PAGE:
War of the Rebellion: Serial 090 Page 0332 OPERATIONS IN N. VA., W. VA., MD., AND PA. Chapter LV.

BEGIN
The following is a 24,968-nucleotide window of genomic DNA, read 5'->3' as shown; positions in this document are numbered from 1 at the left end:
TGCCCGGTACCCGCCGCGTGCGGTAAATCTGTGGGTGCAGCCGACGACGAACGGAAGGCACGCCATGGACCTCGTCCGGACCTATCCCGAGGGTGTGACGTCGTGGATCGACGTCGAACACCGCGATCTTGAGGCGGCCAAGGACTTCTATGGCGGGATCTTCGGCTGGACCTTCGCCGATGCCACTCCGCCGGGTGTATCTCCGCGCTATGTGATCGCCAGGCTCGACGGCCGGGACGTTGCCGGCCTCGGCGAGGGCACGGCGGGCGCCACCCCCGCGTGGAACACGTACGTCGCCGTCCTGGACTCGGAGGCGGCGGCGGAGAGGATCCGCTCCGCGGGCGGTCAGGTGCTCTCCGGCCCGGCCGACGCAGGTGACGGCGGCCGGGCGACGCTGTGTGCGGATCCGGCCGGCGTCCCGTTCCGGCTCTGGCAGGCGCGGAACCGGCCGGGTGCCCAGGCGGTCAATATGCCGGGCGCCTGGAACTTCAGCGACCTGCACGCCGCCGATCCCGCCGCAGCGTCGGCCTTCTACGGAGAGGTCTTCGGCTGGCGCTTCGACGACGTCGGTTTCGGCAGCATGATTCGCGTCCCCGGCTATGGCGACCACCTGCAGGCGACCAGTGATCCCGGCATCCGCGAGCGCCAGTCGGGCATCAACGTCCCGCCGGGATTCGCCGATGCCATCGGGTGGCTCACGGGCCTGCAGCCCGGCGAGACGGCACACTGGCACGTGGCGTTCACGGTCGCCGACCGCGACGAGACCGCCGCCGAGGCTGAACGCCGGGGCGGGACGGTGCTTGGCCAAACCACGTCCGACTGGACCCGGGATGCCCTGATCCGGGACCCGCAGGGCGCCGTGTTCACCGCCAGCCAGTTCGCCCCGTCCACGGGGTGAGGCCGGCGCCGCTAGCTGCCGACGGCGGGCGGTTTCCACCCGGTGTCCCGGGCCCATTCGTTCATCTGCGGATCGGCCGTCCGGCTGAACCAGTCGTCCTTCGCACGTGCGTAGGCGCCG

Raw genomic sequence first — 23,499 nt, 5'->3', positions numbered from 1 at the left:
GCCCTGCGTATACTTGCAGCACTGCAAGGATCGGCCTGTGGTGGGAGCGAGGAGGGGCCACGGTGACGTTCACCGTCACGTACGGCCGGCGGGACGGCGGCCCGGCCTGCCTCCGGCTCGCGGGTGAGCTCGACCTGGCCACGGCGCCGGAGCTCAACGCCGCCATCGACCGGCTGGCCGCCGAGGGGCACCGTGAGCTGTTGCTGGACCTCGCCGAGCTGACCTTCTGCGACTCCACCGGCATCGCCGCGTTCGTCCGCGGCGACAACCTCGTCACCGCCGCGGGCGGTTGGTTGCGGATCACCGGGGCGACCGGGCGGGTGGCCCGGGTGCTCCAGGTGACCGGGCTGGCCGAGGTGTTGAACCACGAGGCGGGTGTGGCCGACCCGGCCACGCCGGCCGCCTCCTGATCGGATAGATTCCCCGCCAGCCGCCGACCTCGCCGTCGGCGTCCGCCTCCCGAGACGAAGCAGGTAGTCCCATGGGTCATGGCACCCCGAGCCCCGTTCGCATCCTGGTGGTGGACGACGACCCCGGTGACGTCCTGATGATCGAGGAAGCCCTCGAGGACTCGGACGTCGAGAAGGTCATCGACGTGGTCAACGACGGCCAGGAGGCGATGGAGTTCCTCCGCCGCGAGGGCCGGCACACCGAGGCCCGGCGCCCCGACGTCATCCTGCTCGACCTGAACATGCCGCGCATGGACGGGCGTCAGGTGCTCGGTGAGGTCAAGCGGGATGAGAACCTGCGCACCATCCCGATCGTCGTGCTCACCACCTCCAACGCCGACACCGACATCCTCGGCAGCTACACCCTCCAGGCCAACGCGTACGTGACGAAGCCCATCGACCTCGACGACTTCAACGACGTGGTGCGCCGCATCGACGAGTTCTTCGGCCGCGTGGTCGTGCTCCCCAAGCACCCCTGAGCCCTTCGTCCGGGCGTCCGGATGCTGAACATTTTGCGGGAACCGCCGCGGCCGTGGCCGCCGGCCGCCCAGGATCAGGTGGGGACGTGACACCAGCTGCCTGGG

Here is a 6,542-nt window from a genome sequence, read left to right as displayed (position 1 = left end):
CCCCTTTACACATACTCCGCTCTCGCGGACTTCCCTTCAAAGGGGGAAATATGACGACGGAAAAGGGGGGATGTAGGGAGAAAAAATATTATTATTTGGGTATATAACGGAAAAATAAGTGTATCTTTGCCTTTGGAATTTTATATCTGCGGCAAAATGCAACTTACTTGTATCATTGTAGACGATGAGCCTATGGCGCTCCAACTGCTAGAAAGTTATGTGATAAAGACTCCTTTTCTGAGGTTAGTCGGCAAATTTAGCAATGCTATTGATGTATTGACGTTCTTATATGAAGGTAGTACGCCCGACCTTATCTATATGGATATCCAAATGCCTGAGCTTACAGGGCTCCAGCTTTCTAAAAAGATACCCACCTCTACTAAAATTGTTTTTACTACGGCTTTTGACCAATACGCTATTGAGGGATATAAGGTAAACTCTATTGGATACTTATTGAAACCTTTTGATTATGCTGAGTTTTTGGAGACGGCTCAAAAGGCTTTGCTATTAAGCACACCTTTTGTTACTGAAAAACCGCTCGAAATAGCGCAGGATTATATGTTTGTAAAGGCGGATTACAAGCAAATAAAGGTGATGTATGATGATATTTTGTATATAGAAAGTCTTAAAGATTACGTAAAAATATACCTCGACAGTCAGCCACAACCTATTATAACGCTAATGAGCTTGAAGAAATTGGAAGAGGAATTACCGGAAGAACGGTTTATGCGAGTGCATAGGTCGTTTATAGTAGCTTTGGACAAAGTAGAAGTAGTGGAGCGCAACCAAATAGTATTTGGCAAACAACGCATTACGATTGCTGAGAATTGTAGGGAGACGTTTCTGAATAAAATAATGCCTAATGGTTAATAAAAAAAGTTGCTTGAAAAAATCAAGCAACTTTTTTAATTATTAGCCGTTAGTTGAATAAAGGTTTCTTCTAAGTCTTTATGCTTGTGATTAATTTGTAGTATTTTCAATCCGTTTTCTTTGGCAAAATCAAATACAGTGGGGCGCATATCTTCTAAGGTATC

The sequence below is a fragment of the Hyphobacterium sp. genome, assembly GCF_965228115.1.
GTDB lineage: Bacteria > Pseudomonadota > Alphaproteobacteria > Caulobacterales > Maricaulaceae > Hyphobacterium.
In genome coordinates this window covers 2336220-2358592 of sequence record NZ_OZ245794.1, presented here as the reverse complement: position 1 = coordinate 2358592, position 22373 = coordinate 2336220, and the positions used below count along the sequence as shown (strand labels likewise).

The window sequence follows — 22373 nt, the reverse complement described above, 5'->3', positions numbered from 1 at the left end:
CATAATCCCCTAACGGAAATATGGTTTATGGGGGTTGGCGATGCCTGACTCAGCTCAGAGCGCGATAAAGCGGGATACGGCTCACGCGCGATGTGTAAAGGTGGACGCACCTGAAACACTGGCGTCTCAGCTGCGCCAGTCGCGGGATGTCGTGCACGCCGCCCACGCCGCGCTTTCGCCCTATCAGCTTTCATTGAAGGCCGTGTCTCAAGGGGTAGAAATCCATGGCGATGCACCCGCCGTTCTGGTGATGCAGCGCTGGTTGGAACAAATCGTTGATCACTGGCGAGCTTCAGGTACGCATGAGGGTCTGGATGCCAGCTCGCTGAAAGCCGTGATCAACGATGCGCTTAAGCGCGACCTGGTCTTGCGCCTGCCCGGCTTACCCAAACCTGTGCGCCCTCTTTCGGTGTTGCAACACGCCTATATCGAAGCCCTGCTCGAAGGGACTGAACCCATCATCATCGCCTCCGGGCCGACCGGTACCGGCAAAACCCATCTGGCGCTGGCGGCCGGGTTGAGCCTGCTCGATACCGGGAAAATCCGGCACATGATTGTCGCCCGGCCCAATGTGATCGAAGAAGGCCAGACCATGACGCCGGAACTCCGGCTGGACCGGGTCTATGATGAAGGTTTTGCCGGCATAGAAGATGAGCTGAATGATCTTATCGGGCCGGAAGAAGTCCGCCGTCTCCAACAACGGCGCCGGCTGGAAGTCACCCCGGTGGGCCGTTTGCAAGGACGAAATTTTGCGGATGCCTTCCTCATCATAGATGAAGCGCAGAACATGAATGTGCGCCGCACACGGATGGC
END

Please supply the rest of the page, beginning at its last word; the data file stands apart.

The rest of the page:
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was made: Colonel Macauley ordered the One hundred and twenty-eighth New York to deploy as skirmishers. A strong working party was assembled in the rear ready to rush forward to strengthen the advanced position when taken; the One hundred and seventy-sixth New York (Third Brigade) in support of the working party, and the Twenty-second Iowa, of my own brigade, deployed and held in reserve in case the One hundred and twenty-eighth New York failed to carry the position. The attack was entirely successful. The rifle-pits taken were immediately strengthened to one continuous line, and the enemy showing some disposition to retake to repel any attack. The new line of battle consisted of regiments and parts of regiments of the Second and Third Brigades, the remainder being engaged as working parties and supports in the front. At 4.30 p. m. I received orders to open a fire of artillery and infantry to divert the enemy's attention; this was accordingly done. At 5 p. m. received orders to advance. I requested Colonel Macauley to take command of the right wing of the attack (while I more immediately attended to the left), and I would he then had under his command. We advanced under an annoying fire, with some loss, and occupied the new works, while the skirmishers advanced to the front. Upon the charge being ordered, the men advanced with great spirit, driving the enemy, who made but a weak resistance, from our front. The ground was very much broken, and, in consequence, although the troops advanced with great rapidity, I found the main position on the hill had been already taken by other troops, but to the right of those regiments which I led, the One hundred and seventy-sixth New York, of the Third Brigade, supported by the skirmishers from the Twenty-second Iowa, had captured four pieces of artillery. On arriving at the fortifications at the crest of the hill with the Eleventh Indiana and One hundred and thirty-first and One hundred and fifty-sixth New York in good order in line of battle, I received an order to push forward up the road, leading the head of the column. I threw the Eleventh-Indiana and One hundred and thirty-first New York on each side of the road as skirmishers, supported by the Third Massachusetts and Twenty-second Iowa as reserves, with a company of the Fourteenth New Hampshire (with fixed bayonets) some distance in advance on the road to prevent any dash of cavalry which might annoy the head of the column. In compliance with orders, the advance was made with as much rapidity as the darkness and the nature of the ground would permit. About 9.30 p. m. our skirmishers held their ground, and as soon as the confusion had ceased, advanced again. I sent word to the rear, particularly requesting that the troops in rear should be cautioned not to fire, but hardly had we advanced a mile when a brisk fire was again opened upon us from musketry and artillery in front, and again I sustained a fire from our own troops in the rear. The enemy was evidently prepared to meet us at this point; wire and other obstacles had been placed to delay the skirmish line, and two pieces of artillery were well trained upon the road. After a short delay the advance was again made and the enemy driven with but little opposition. The road was found strewn with the remains of burning wagons, and a large number of prisoners was captured by the command, and sent to the rear. At 3.30